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(AUSTRALIA) Sydney Federal Defamation Court Report: Twenty-one current and former soldiers from most elite military regiment will make unprecedented court appearances in the defence case of the newspapers being sued by veteran Ben Roberts-Smith #AceNewsDesk report

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#AceNewsReport – Jun.13: During the first week of the high-stakes defamation trial, the Federal Court in Sydney was given not only an insight into Mr Roberts-Smith’s risky battles against Taliban insurgents in Afghanistan, but a preview of how Nine Entertainment Co will defend the reports that triggered the case:

SYDNEY: Mr Roberts-Smith claims he was defamed by a series of stories published in 2018 by The Sydney Morning Herald, The Age and The Canberra Times, including by allegations of unlawful killings trial continues on Tuesday ……

Ben Roberts-Smith fought back tears as he gave evidence in court this week.(AAP: Dan Himbrechts)

Barrister Nicholas Owens SC, for Nine, said many of the 21 military witnesses had never spoken with one another about what they saw on deployments.

“Conspiracy between them, we will submit, is simply impossible,” he said during an opening address.

The Age, in Melbourne, is one of the Nine Entertainment mastheads being sued by Mr Roberts-Smith.(AAP: Luis Ascui)

Mr Owens framed the case as requiring a choice between “two diametrically opposed stories incapable of being reconciled to one another”; one, he suggested, had to be a fabrication.

Nine’s defence documents contain allegations Mr Roberts-Smith was involved in six unlawful killings, bullied Special Air Services Regiment (SAS) colleagues and committed an act of domestic violence against a woman in 2018.

Mr Owens described the SAS witnesses as “honourable men who could remain silent no longer”, adding that it took courage to speak up in such an organisation.

Mr Roberts-Smith’s legal team is arguing he was a “tall poppy” whose reputation as an “exceptional soldier” was destroyed by colleagues who were resentful of his success and aided by “credulous journalists” publishing dishonest work.

The 42-year-old spent much of his first two days in the witness box recounting, in vivid detail, his Afghanistan missions, some of which involved risking his own life for the sake of advancing his team’s progress.

Mr Roberts-Smith dismissed as “ridiculous” the allegation he was complicit in an Easter 2009 murder, in which a “rookie” soldier was ordered by another colleague to execute an unarmed man in order to be “blooded”.

Bruce McClintock, SC, said his client Mr Roberts-Smith was a victim of “tall poppy” syndrome.(AAP: Dan Himbrechts)

Equally as ridiculous, he said, was the allegation he carried a man with a prosthetic leg over his shoulder after clearing a compound, before shooting him 10-15 times with a machine gun.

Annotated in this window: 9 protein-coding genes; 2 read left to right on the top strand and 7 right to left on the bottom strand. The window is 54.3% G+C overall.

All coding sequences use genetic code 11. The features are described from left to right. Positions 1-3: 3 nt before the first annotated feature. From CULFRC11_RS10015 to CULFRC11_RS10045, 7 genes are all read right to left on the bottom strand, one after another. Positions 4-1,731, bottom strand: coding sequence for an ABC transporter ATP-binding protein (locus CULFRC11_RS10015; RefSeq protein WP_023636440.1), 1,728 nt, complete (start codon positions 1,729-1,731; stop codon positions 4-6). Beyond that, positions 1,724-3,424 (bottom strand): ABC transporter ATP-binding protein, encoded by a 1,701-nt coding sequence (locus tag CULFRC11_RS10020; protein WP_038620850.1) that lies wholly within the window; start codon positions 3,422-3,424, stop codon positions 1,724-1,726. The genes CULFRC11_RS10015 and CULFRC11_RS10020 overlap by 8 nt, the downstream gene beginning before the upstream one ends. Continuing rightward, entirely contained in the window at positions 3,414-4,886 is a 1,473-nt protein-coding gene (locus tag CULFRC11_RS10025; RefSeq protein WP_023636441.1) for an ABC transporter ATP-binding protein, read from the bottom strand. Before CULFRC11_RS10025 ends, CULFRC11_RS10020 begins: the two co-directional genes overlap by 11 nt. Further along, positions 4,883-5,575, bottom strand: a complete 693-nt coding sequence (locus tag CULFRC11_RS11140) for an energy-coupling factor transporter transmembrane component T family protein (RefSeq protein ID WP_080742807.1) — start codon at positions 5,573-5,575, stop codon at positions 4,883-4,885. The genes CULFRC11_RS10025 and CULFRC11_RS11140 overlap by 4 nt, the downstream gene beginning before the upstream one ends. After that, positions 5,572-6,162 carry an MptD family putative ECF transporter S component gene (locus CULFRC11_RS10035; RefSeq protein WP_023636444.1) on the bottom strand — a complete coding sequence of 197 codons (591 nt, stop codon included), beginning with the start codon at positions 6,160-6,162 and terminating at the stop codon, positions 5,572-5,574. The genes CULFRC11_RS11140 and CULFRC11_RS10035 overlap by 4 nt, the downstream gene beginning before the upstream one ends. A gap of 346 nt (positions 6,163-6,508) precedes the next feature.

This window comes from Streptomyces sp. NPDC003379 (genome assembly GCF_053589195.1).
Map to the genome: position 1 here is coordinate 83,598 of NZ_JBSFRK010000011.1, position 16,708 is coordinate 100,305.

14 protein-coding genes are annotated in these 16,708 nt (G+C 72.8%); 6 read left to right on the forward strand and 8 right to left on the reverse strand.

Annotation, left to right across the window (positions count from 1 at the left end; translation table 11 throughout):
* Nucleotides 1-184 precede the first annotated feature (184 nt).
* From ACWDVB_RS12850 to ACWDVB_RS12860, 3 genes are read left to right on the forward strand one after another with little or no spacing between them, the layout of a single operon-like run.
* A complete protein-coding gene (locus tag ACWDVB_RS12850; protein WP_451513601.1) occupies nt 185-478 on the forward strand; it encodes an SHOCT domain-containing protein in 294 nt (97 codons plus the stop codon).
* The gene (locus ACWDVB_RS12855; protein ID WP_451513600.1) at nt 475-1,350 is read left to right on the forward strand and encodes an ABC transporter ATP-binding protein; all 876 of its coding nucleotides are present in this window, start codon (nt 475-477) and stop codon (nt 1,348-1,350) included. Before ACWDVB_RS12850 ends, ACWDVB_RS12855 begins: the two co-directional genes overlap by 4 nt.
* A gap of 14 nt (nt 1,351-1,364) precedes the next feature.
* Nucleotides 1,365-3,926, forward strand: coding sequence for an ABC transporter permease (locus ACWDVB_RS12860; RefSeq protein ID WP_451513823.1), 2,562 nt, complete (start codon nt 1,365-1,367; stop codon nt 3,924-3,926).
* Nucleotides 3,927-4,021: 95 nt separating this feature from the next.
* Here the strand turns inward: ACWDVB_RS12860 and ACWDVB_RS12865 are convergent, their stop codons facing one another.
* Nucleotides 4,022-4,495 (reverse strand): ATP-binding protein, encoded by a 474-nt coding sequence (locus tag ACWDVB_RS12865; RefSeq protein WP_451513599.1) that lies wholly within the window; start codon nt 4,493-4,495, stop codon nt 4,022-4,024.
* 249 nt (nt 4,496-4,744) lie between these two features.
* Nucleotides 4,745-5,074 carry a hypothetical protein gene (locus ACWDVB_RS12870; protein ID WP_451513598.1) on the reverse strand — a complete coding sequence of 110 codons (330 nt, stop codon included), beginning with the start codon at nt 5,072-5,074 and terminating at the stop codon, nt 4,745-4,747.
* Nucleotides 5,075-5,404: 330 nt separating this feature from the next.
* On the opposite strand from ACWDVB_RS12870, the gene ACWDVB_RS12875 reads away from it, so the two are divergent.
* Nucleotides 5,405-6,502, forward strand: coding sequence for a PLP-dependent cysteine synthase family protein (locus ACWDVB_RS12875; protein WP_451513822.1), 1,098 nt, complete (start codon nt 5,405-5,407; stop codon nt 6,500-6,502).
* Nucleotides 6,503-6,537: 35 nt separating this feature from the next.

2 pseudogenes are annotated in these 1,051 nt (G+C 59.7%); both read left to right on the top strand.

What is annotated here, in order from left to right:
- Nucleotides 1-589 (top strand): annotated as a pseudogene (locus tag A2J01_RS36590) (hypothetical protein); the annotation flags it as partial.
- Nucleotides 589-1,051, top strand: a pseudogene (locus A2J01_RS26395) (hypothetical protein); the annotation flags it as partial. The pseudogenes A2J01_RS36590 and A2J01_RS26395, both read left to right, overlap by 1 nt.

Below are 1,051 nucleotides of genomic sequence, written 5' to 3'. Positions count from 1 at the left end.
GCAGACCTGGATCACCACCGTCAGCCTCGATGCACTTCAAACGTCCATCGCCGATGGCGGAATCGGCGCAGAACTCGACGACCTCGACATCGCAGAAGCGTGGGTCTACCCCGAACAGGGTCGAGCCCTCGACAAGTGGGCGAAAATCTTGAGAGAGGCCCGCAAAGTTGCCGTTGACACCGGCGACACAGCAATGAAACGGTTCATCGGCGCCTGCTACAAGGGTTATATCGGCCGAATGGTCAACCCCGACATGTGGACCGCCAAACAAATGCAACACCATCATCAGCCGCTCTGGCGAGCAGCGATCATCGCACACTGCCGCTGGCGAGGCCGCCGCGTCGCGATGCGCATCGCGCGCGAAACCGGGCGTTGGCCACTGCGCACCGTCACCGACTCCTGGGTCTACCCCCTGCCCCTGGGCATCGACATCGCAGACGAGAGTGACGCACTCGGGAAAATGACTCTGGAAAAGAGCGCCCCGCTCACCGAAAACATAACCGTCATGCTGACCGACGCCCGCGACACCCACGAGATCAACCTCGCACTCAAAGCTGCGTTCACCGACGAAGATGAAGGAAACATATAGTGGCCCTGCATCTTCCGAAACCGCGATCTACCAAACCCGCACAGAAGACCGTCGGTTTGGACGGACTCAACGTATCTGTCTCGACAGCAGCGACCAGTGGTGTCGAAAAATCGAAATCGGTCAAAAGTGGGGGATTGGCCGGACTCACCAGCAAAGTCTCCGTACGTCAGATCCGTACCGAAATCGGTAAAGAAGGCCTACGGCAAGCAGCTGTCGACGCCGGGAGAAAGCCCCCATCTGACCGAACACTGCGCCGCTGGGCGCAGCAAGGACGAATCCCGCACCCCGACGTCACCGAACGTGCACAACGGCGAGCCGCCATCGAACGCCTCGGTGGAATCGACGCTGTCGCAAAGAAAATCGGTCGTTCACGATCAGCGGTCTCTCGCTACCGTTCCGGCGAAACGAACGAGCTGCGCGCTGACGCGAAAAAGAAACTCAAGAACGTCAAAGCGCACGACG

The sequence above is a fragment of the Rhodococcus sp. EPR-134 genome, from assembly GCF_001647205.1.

But it was “particularly disgusting”, the veteran said, to be accused of murder during a 2012 mission in which he swam across the Helmund River to hunt down a suspected insurgent named Hekmatulla, who had earlier killed three Australians in a surprise attack.

“If anything, you’d think people would be proud of someone who’s prepared to do that,” he told the court yesterday.

Nine withdrew that allegation in their defence case shortly before the trial.

A central allegation in the reporting was put to Mr Roberts-Smith just before the court entered a closed session yesterday.

Nine’s articles alleged that during a 2012 mission in Darwan, a man called Ali Jan was handcuffed, led to a cliff by Mr Roberts-Smith and kicked over, before being executed on the creek bed.

Court documents show Nine is unsure who shot Ali Jan, but alleges Mr Roberts-Smith was part of an agreement with another colleague that he be killed.

Mr Roberts-Smith received Australia’s highest military honour after a fierce battle in Tizak in 2010.(ABC News: Kathleen Dyett)

Mr Roberts-Smith has told the judge he has never killed an unarmed prisoner and to be accused of doing so left him in disbelief.

“You feel like you’re in a bloody nightmare, to be frank,” he said.

He said he had legitimately engaged in combat a so-called Taliban “spotter” that day, who was hiding in a cornfield, but denied there was any cliff or any truth to the Ali Jan allegation.

The veteran has also described a change in “attitude” amongst his colleagues after he was awarded the Victoria Cross for a fierce battle in Tizak in 2010.

He said the accolade brought him pride, but also misfortune and pain because it “put a target on his back” and resulted in being belittled by fellow SAS soldiers.

Mr Roberts-Smith’s evidence will continue on Tuesday.

#AceNewsDesk report ………Published: Jun.13: 2021:

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